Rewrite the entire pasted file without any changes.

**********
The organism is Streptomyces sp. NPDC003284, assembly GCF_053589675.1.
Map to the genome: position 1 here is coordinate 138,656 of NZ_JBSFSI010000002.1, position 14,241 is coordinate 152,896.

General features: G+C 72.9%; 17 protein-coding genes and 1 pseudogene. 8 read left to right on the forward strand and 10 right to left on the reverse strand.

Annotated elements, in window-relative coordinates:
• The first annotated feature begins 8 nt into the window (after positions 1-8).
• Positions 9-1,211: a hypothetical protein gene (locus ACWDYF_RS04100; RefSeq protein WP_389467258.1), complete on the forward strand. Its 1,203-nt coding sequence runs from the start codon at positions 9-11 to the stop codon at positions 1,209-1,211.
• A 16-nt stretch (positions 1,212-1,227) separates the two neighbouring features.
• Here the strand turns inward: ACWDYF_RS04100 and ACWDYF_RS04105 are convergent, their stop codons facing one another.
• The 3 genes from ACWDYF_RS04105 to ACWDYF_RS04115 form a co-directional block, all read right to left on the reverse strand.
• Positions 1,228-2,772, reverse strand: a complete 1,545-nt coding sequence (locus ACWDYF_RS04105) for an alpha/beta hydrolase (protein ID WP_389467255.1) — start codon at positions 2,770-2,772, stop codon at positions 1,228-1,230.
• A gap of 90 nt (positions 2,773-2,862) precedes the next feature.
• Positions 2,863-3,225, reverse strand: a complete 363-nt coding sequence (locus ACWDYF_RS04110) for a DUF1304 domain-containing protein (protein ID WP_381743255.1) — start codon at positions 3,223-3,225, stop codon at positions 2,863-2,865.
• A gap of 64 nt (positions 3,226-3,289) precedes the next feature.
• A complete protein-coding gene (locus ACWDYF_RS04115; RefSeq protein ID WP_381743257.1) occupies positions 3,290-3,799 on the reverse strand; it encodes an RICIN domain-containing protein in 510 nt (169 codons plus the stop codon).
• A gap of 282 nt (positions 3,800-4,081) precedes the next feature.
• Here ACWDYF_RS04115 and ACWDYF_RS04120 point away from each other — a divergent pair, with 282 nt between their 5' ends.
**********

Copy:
The organism is Streptomyces sp. NPDC003284, assembly GCF_053589675.1.
Map to the genome: position 1 here is coordinate 138,656 of NZ_JBSFSI010000002.1, position 14,241 is coordinate 152,896.

General features: G+C 72.9%; 17 protein-coding genes and 1 pseudogene. 8 read left to right on the forward strand and 10 right to left on the reverse strand.

Annotated elements, in window-relative coordinates:
• The first annotated feature begins 8 nt into the window (after positions 1-8).
• Positions 9-1,211: a hypothetical protein gene (locus ACWDYF_RS04100; RefSeq protein WP_389467258.1), complete on the forward strand. Its 1,203-nt coding sequence runs from the start codon at positions 9-11 to the stop codon at positions 1,209-1,211.
• A 16-nt stretch (positions 1,212-1,227) separates the two neighbouring features.
• Here the strand turns inward: ACWDYF_RS04100 and ACWDYF_RS04105 are convergent, their stop codons facing one another.
• The 3 genes from ACWDYF_RS04105 to ACWDYF_RS04115 form a co-directional block, all read right to left on the reverse strand.
• Positions 1,228-2,772, reverse strand: a complete 1,545-nt coding sequence (locus ACWDYF_RS04105) for an alpha/beta hydrolase (protein ID WP_389467255.1) — start codon at positions 2,770-2,772, stop codon at positions 1,228-1,230.
• A gap of 90 nt (positions 2,773-2,862) precedes the next feature.
• Positions 2,863-3,225, reverse strand: a complete 363-nt coding sequence (locus ACWDYF_RS04110) for a DUF1304 domain-containing protein (protein ID WP_381743255.1) — start codon at positions 3,223-3,225, stop codon at positions 2,863-2,865.
• A gap of 64 nt (positions 3,226-3,289) precedes the next feature.
• A complete protein-coding gene (locus ACWDYF_RS04115; RefSeq protein ID WP_381743257.1) occupies positions 3,290-3,799 on the reverse strand; it encodes an RICIN domain-containing protein in 510 nt (169 codons plus the stop codon).
• A gap of 282 nt (positions 3,800-4,081) precedes the next feature.
• Here ACWDYF_RS04115 and ACWDYF_RS04120 point away from each other — a divergent pair, with 282 nt between their 5' ends.